Alternate food facts

Sometimes I really wish that someone would just organise all my food and exercise for me (hell, my life), so I’d didn’t need to think about it. Sometimes I could quite happily just do what I was told, rather than have to deal with all the decisions and planning involved with being a grown up.

Well. That’s never going to happen. So, I have been researching diets and trying to find out if there is one good, simple, healthy diet I could follow. (Not “diet” in the weight-loss sense, “diet” in the nutrition-sense).

The short answer is: No. There is no agreement on what is a healthy diet. No easy answer. There are lots of differing opinions. 

Reviewing Why We Get Fat in The New York Times, Abigail Zuger, a physician, notes that “in virtually all head-to-head comparisons of various diet plans, the average long-term results have invariably been quite similar—mediocre all around.” Given the “remarkable diversity of the human organism,” she adds, “it is foolish to expect a single diet to serve all comers.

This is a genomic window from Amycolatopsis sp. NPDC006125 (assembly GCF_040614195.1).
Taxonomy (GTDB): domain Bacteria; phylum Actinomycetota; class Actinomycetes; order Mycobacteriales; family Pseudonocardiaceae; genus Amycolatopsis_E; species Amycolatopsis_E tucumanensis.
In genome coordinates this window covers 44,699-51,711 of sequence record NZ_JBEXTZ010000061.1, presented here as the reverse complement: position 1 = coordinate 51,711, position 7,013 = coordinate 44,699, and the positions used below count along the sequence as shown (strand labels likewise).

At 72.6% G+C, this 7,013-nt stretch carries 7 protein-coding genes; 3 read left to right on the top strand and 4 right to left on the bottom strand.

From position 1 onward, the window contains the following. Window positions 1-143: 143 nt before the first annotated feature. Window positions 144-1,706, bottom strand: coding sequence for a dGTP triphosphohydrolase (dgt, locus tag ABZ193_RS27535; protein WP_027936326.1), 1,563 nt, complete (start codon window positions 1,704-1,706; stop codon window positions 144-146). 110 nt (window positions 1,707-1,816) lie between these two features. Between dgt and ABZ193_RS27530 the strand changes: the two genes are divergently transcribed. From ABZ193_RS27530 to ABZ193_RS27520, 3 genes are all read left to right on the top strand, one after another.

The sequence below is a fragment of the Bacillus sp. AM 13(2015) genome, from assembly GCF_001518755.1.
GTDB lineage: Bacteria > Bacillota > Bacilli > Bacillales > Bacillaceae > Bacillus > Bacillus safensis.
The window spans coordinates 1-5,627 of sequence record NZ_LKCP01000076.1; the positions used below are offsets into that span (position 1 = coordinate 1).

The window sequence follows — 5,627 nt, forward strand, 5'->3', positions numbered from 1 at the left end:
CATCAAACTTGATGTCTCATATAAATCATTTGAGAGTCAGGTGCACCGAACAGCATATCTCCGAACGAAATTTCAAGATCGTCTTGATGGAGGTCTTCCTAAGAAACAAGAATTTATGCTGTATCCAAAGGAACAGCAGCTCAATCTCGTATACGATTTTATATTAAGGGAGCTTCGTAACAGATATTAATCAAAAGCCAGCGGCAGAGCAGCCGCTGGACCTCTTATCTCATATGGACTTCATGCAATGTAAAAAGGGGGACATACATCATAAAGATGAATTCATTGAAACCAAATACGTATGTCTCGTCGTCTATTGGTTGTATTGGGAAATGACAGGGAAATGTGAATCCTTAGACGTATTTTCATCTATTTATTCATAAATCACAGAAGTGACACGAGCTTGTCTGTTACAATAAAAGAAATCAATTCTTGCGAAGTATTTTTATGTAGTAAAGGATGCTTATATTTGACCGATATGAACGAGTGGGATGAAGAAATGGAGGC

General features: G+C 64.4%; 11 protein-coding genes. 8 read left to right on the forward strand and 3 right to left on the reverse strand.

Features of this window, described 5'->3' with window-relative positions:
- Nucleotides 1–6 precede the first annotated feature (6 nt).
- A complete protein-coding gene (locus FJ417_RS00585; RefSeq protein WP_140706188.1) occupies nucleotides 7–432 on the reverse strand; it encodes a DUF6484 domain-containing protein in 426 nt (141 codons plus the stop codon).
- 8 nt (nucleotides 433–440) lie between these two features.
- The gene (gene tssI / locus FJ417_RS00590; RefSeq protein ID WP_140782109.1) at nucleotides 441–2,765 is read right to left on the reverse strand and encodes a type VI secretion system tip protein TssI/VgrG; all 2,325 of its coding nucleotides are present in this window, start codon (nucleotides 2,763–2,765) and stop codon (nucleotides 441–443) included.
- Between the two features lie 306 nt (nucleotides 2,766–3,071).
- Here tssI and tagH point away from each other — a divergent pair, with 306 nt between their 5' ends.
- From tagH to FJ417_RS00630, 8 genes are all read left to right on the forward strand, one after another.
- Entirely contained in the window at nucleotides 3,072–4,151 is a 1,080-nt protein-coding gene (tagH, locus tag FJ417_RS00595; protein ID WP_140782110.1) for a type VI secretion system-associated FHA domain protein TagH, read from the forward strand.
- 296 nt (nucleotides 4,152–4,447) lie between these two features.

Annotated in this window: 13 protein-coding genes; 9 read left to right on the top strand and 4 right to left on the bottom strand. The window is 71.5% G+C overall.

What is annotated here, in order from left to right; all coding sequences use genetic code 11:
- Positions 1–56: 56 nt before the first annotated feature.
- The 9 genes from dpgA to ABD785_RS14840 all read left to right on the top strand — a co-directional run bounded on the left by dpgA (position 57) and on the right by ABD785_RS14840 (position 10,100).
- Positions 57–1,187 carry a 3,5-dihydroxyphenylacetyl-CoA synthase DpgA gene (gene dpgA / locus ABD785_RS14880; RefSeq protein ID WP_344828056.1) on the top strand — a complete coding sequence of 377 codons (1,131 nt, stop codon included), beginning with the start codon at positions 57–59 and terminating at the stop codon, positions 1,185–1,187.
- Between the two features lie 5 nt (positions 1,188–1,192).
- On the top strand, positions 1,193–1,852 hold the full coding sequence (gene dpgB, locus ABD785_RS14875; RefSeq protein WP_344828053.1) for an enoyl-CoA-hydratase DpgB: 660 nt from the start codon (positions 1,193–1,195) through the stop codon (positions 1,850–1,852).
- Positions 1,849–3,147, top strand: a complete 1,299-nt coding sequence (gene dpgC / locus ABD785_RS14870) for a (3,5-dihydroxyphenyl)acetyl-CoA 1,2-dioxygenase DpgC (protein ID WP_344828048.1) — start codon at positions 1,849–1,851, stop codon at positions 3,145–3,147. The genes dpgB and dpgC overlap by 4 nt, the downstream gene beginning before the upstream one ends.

Pieces of the jigsaw are known but no one yet knows what the final picture is (the box lid is missing). So there are lots of conflicting opinions. Just when I think I’ve found some good advice, then I will find someone else who rubbishes the whole idea.

….the food industry itself thrives off of keeping the public confused

Compounding the problem are the food industry players funding studies based upon dodgy science. In 2003 the sugar industry threatened to take down WHO if their guidelines recommended sugar make up 10% of our daily diet instead of the 25% limit they wanted. 25%???? Seriously?

This reminds me of Australia’s Food Star Rating system which is just ridiculous. Greek yoghurt has less stars (less healthy) than beer battered oven fries. Right.

Today I read this piece on the origins of the food pyramid, which led me to Denise Minger’s web-site, which is full of fascinating nutrition studies articles, including this post, which led to her publishing a book: “Death by Food Pyramid“. 

My take away from my reading so far is that we should eat some meat-based protein, ideally fish, the jury is still out on dairy products (whey v casein), and vegetables should be the base of every meal.

This is the kind of advice I can follow:

Aim to fill half your plate with veg, one quarter with meat and alternatives (e.g. chicken, fish, legumes or tofu) and the last quarter with cereals and grains (e.g. rice, pasta, bread).

Or this alternate food pyramid:

Some other reading in this space: